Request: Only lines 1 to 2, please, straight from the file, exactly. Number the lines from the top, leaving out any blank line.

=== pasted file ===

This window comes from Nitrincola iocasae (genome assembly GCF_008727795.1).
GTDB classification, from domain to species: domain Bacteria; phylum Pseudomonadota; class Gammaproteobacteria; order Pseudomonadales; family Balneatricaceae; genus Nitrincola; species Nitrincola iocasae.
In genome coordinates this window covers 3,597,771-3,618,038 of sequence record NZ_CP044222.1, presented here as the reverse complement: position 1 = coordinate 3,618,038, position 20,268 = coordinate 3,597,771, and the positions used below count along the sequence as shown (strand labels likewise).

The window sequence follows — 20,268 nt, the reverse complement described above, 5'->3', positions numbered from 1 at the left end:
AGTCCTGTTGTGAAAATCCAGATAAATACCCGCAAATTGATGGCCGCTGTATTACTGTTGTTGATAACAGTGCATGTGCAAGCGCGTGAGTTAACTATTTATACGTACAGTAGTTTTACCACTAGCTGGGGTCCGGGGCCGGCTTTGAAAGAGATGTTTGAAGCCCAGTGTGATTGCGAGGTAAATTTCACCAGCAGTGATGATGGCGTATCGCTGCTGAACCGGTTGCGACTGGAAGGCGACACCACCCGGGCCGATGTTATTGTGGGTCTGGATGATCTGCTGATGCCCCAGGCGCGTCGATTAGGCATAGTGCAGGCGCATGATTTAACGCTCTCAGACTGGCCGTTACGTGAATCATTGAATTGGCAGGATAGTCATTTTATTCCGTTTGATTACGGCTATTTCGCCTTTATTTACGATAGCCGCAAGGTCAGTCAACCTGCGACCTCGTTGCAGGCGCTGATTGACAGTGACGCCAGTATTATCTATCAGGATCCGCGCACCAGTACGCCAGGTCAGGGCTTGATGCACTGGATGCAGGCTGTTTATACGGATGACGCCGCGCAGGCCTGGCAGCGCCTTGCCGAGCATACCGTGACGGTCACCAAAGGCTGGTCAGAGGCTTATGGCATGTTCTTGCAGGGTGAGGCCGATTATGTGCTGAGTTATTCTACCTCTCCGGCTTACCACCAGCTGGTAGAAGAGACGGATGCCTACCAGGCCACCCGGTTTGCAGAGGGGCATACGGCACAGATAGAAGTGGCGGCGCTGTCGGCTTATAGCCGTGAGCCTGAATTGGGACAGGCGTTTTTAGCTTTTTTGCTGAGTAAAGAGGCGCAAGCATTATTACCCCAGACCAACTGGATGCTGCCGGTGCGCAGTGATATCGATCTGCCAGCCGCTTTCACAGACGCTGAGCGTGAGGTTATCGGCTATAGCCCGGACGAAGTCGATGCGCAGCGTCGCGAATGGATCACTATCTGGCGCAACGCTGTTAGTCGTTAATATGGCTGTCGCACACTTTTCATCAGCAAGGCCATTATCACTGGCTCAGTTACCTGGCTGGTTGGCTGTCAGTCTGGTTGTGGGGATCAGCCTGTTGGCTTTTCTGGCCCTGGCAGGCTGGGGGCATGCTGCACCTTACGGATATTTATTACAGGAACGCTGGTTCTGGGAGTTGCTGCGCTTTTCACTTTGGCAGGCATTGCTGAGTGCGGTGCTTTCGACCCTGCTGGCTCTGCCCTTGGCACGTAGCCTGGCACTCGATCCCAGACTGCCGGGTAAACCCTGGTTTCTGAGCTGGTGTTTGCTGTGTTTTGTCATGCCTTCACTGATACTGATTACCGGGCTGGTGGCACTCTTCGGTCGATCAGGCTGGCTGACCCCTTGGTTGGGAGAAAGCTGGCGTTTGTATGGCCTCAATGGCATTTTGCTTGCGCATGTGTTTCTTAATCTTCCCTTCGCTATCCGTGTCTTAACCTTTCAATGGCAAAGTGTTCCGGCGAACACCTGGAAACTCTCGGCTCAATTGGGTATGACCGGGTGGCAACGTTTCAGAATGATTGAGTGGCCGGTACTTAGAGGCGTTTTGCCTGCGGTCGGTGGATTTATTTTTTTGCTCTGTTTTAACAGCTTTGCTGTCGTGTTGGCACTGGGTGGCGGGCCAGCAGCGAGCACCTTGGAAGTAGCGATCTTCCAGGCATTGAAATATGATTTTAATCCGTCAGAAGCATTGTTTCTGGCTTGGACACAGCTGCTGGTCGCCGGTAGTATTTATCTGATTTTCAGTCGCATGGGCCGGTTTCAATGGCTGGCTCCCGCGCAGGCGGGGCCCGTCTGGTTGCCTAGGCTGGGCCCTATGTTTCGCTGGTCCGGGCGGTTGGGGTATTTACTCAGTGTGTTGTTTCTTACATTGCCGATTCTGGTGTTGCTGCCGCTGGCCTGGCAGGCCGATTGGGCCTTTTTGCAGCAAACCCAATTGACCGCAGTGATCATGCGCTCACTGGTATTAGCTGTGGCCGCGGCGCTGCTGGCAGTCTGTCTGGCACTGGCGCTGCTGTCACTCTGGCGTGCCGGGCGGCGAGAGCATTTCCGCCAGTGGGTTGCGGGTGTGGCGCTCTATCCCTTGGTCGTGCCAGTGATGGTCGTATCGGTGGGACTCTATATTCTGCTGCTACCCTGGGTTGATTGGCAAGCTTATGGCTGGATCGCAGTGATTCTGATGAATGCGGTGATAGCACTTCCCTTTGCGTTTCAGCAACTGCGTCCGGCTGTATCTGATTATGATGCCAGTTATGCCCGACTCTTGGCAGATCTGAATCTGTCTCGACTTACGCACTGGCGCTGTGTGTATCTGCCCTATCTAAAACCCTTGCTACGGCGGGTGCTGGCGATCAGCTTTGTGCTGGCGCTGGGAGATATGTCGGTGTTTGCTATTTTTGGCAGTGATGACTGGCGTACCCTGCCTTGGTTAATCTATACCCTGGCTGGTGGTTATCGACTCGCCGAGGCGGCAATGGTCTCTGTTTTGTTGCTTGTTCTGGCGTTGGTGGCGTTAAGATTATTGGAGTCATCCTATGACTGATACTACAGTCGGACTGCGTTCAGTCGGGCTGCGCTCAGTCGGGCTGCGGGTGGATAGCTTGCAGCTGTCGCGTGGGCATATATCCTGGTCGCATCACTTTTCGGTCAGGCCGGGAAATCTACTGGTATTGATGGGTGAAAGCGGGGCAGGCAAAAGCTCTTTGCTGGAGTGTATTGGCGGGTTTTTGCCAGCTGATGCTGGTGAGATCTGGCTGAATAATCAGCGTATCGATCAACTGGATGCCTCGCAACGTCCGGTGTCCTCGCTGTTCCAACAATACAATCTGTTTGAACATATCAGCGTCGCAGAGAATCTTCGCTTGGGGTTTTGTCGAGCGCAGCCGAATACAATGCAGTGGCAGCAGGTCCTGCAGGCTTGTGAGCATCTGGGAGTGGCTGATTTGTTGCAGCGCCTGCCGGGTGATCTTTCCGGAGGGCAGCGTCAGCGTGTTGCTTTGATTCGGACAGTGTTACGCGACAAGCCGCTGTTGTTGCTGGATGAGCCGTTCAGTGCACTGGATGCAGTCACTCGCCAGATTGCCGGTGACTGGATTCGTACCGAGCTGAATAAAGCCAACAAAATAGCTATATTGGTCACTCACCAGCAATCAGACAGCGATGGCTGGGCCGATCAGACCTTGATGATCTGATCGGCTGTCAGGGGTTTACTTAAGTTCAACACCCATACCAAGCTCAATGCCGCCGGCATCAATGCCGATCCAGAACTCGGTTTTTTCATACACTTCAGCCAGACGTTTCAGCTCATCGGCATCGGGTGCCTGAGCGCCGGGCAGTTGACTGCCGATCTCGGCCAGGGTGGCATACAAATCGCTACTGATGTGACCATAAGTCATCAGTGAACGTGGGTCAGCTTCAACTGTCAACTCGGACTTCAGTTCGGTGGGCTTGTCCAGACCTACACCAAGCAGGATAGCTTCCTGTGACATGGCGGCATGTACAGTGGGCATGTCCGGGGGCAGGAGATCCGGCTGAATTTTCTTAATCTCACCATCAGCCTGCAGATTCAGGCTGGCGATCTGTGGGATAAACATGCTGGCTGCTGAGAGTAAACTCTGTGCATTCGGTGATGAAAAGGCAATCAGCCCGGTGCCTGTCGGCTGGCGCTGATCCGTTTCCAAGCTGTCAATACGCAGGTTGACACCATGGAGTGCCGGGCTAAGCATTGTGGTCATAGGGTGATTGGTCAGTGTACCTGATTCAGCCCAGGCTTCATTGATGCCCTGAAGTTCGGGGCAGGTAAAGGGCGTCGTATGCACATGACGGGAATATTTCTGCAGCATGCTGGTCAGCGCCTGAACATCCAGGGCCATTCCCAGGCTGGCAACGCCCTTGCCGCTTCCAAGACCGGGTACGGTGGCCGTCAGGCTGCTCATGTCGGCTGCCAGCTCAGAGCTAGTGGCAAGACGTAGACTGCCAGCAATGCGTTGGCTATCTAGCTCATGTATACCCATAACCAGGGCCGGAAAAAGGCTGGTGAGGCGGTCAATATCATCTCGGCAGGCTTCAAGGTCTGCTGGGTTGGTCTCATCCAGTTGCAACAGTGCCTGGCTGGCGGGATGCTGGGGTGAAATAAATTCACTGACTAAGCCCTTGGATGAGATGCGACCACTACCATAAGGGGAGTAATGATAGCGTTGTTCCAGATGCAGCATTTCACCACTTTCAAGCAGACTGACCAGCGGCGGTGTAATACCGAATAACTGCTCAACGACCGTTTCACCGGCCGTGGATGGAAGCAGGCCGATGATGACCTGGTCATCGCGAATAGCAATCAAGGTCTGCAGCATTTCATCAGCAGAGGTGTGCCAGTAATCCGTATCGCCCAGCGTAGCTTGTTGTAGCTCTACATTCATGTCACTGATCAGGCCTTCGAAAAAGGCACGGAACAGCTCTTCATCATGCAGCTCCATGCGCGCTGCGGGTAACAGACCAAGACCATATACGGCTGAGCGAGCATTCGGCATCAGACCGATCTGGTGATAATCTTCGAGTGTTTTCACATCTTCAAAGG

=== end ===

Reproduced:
This window comes from Nitrincola iocasae (genome assembly GCF_008727795.1).
GTDB classification, from domain to species: domain Bacteria; phylum Pseudomonadota; class Gammaproteobacteria; order Pseudomonadales; family Balneatricaceae; genus Nitrincola; species Nitrincola iocasae.